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Zhang J.,University of Dundee | Clark K.,University of Dundee | Lawrence T.,Center Dimmunologie Of Marseille Luminy | Peggie M.W.,University of Dundee | Cohen P.,University of Dundee
Biochemical Journal | Year: 2014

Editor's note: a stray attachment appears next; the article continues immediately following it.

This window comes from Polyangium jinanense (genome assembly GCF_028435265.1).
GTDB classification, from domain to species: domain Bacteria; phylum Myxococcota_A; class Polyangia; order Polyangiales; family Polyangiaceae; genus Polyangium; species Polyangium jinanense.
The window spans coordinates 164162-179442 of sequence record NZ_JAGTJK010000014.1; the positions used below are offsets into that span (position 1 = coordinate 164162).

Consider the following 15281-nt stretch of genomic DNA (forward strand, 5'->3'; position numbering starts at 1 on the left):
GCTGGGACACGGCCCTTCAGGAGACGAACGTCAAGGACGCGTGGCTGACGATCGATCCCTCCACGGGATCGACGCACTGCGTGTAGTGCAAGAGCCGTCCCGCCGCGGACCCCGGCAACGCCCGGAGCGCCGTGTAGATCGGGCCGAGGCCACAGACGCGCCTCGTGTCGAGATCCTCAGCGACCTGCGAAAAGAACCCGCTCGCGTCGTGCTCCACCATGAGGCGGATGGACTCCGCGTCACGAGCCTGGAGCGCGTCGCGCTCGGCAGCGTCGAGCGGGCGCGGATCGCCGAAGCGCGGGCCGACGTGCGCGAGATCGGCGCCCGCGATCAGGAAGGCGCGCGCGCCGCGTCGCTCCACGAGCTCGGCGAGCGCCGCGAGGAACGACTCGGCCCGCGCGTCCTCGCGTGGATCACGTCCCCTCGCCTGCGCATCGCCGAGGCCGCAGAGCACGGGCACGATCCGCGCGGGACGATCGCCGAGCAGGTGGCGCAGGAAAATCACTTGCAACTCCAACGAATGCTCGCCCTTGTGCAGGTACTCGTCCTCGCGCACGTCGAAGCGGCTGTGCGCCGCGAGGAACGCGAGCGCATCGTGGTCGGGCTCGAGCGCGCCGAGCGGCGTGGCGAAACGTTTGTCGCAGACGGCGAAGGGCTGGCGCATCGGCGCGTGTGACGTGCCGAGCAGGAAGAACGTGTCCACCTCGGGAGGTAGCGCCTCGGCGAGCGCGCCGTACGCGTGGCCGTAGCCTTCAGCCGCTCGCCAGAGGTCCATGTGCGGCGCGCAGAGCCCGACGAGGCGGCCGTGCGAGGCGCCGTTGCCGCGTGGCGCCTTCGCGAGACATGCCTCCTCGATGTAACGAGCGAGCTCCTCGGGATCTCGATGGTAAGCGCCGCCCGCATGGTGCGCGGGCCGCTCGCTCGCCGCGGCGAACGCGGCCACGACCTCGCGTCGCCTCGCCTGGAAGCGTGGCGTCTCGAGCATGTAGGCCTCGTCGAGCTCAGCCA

IKKβ {Iκ B [inhibitor of NF-κB (nuclear factor κB)] kinase β} is required to activate the transcription factor NF-κB, but how IKKβ itself is activated in vivo is still unclear. It was found to require phosphorylation by one or more 'upstream' protein kinases in some reports, but by autophosphorylation in others. In the present study, we resolve this controversy by demonstrating that the activation of IKKβ induced by IL-1 (interleukin-1) or TNF (tumour necrosis factor) in embryonic fibroblasts, or by ligands that activate Toll-like receptors in macrophages, requires two distinct phosphorylation events: first, the TAK1 [TGFβ (transforming growth factor β)-activated kinase-1]-catalysed phosphorylation of Ser 177 and, secondly, the IKKβ-catalysed autophosphorylation of Ser181. The phosphorylation of Ser177 by TAK1 is a priming event required for the subsequent autophosphorylation of Ser181, which enables IKKβ to phosphorylate exogenous substrates. We also provide genetic evidence which indicates that the IL-1-stimulated, LUBAC (linear ubiquitin chain assembly complex)-catalysed formation of linear ubiquitin chains and their interaction with the NEMO (NF-κB essential modulator) component of the canonical IKK complex permits the TAK1-catalysed priming phosphorylation of IKKβ at Ser177 and IKKα at Ser176. These findings may be of general significance for the activation of other protein kinases. © The Authors Journal compilation © 2014 Biochemical Society. Source